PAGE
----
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Faith Over Fear
How we should feel two years after 9/11.


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Larry Kudlow

September 11, 2003, was a beautiful late-summer day in New York — just as it was two years ago. It’s an eerie juxtaposition. Those 3,000 people who were killed in the abominable terrorist attacks of 9/11 were folks who simply went to work to do their jobs. And yet it happened — the past cannot be changed. It is impossible to think about those events without a deep-rooted sense of sadness. Psychiatrists tell us that underneath sadness there is almost always a strong sense of anger and resentment. Anger is an especially bad emotion; it eats away at the insides and takes away from the calmness that is so necessary in life. Then there is a sense of foreboding about the future. No one in New York can entirely escape the fear that another shoe will drop.

This is how I feel — how many of us feel. And yet, the usual chorus of pessimists and critics of President Bush’s resolute wartime policies prey upon this fear. Instead of closure, they seek to reopen the emotional wounds. Unbelievable.

Democrats on the presidential campaign trail ask whether people feel safer now after Afghanistan and Iraq than they did two years ago. It’s a viscerally stupid question and a politically mischievous one — no one can feel entirely safe in the aftermath of 9/11. Polling data show clearly that the Democrats are digging a political grave for themselves with this question. Pollster Stan Greenberg — an ex-Clinton strategist — finds that a strong 61 percent to 26 percent majority feels safer now than right after 9/11.

But above politics, the much bigger question for this nation is whether faith will triumph over fear. Fear and negativism are just as debilitating for individuals as for nations. Fear is the Devil’s work, faith is the Lord’s.

While our government is taking action to slay the terrorist networks on their home turf before they can strike on our soil again, all we can do is put one foot in front of the other, go about our daily lives, maintain our faith that things will get much better rather than worse, and keep an optimistic viewpoint about life.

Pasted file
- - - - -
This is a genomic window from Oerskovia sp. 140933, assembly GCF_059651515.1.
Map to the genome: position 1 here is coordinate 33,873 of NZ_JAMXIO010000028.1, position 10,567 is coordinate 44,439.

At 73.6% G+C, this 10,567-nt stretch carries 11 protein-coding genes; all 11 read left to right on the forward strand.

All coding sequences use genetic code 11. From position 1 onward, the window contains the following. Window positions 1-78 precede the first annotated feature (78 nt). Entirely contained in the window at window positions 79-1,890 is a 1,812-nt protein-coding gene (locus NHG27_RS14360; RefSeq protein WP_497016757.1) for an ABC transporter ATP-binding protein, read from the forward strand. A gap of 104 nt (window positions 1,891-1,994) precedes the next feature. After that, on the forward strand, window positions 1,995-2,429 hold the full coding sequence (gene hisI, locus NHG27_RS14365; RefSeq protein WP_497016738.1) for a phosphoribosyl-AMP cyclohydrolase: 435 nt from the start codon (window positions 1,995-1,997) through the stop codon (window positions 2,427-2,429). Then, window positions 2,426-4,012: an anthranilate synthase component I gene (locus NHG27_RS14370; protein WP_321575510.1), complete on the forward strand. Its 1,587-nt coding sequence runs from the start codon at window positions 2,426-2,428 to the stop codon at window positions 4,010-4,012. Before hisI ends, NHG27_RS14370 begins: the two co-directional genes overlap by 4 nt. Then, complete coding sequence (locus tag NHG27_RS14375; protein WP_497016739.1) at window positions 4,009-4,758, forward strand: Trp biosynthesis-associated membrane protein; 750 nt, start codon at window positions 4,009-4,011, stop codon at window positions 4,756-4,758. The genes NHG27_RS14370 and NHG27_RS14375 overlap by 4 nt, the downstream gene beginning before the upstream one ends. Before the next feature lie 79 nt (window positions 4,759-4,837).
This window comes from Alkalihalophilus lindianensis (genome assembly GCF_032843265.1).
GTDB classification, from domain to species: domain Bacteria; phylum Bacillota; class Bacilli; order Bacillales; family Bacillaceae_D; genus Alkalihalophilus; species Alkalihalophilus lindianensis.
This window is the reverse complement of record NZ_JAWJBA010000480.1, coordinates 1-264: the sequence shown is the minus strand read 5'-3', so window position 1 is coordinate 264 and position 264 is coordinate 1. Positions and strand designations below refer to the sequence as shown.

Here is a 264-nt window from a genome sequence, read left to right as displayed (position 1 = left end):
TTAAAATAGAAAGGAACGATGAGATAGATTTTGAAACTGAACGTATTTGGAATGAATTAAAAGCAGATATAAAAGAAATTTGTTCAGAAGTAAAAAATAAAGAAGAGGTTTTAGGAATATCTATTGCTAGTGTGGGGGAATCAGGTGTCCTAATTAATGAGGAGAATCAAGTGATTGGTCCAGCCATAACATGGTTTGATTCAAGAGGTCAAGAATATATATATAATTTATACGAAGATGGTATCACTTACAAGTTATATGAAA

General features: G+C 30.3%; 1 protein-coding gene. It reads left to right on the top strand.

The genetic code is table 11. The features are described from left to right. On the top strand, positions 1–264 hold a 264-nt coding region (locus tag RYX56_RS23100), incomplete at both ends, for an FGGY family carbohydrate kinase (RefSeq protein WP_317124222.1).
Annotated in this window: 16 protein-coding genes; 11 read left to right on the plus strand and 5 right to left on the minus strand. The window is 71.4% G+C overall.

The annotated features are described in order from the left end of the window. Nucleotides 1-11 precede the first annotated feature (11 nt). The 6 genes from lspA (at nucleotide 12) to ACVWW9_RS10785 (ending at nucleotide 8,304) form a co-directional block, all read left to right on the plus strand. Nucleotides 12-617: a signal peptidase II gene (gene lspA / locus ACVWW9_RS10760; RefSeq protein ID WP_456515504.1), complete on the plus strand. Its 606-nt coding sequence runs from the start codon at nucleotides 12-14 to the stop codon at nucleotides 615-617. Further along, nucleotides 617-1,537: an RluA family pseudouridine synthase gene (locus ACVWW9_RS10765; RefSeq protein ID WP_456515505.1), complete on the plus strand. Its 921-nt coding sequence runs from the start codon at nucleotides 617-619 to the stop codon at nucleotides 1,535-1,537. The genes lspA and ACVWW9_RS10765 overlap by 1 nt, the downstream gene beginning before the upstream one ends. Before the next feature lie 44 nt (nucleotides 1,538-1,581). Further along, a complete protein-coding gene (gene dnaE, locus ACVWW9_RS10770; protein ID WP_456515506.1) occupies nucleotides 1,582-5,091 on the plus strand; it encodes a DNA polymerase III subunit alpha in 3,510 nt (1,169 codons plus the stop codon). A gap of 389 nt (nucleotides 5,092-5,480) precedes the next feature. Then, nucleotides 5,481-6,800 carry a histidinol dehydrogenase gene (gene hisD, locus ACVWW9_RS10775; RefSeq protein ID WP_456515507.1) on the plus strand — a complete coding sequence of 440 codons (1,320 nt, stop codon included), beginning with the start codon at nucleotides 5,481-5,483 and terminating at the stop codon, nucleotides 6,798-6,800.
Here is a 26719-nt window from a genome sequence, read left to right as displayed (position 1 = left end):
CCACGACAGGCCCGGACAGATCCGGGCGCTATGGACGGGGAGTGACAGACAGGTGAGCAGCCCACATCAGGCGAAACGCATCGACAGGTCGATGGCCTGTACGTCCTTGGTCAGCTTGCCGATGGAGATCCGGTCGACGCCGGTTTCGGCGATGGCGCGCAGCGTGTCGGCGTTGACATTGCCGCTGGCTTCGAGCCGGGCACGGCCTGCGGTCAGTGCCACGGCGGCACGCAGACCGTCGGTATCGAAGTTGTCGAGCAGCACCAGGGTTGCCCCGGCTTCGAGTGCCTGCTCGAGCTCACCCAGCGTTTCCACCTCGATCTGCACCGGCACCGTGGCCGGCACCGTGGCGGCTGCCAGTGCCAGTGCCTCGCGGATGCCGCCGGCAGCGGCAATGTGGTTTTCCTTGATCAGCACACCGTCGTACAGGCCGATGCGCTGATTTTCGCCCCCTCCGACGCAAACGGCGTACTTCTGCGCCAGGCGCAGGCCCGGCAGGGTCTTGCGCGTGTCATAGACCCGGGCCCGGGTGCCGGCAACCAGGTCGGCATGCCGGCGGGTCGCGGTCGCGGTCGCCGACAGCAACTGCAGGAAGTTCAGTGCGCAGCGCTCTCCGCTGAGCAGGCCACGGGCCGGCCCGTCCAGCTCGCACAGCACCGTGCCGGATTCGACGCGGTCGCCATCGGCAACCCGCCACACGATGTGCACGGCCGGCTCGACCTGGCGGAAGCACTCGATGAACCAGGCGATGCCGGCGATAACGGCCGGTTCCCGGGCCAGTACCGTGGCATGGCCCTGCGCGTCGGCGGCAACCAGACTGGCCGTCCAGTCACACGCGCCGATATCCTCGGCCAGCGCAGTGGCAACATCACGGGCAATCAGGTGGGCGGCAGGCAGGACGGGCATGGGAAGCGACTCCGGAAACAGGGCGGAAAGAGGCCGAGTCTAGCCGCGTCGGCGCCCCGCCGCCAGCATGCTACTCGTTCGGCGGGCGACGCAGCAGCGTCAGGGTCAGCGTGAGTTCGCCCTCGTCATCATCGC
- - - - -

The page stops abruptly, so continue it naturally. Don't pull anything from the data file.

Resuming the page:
Optimism has always been the heart and soul of America. And there is no leader in recent times who spoke to that optimism more than Ronald Reagan. It is worth pausing a moment to recall the Gipper’s great faith and optimism in our country.

Lou Cannon, in his new book Governor Reagan, talks about the former president’s vision of America’s mission in the world. He quotes from a speech given in Fulton, Missouri, in June 1952, when Reagan said, “I, in my own mind, have thought of America as a place in the divine scheme of things that was set aside as a promised land.” Cannon writes that Reagan’s speeches throughout his political career described a divine purpose for America, emphasizing the duty of Americans to recognize the special nature of their national mission.

Political scientist Hugh Heclo has written that Reagan held a “sacramental vision of America.” Sacramental because Reagan saw America as something sacred. Heclo deconstructs three parts of this vision. First, Heclo quotes Reagan, “God has chosen America as the agent of his special purposes in history.” Second, America is, in Reagan’s words, a “rescuing, redeemer nation.” Third, Reagan believed in the immortality of America, one that broke the historical pattern where great nations in the past would rise, grow, climb, and fall.

Of course, former President Reagan frequently said that America is the “last best hope of man on earth,” and that America has a “pre-ordained destiny to show all mankind that they too can be free.” When I think of these words I get calmer and my anger begins to recede. The sadness of 9/11 gives way to a sense of mission and purpose: Whatever I can do to help our war effort, I will do.

My sense of calm is bolstered by the recognition that America has recovered significantly over the past two years in both military and economic terms. We have unhorsed the Taliban in Afghanistan and Saddamism in Iraq. While Osama and Saddam may still be alive, U.S. forces have either killed or captured nearly all of their top henchmen.

With God’s help, we have not yet suffered any new attacks here at home. Business and the stock market are on the mend. There is no question in my mind that America will triumph in the noble cause of crushing terrorism, just as we defeated communism and fascism. Nor do I have any question about American exceptionalism and our mission in the world.

Like Reagan, I choose the path of faith and optimism. Just as the man I once worked for said many times, there is no doubt that “America’s best days are yet to come.”

Mr. Kudlow is CEO of Kudlow & Co.



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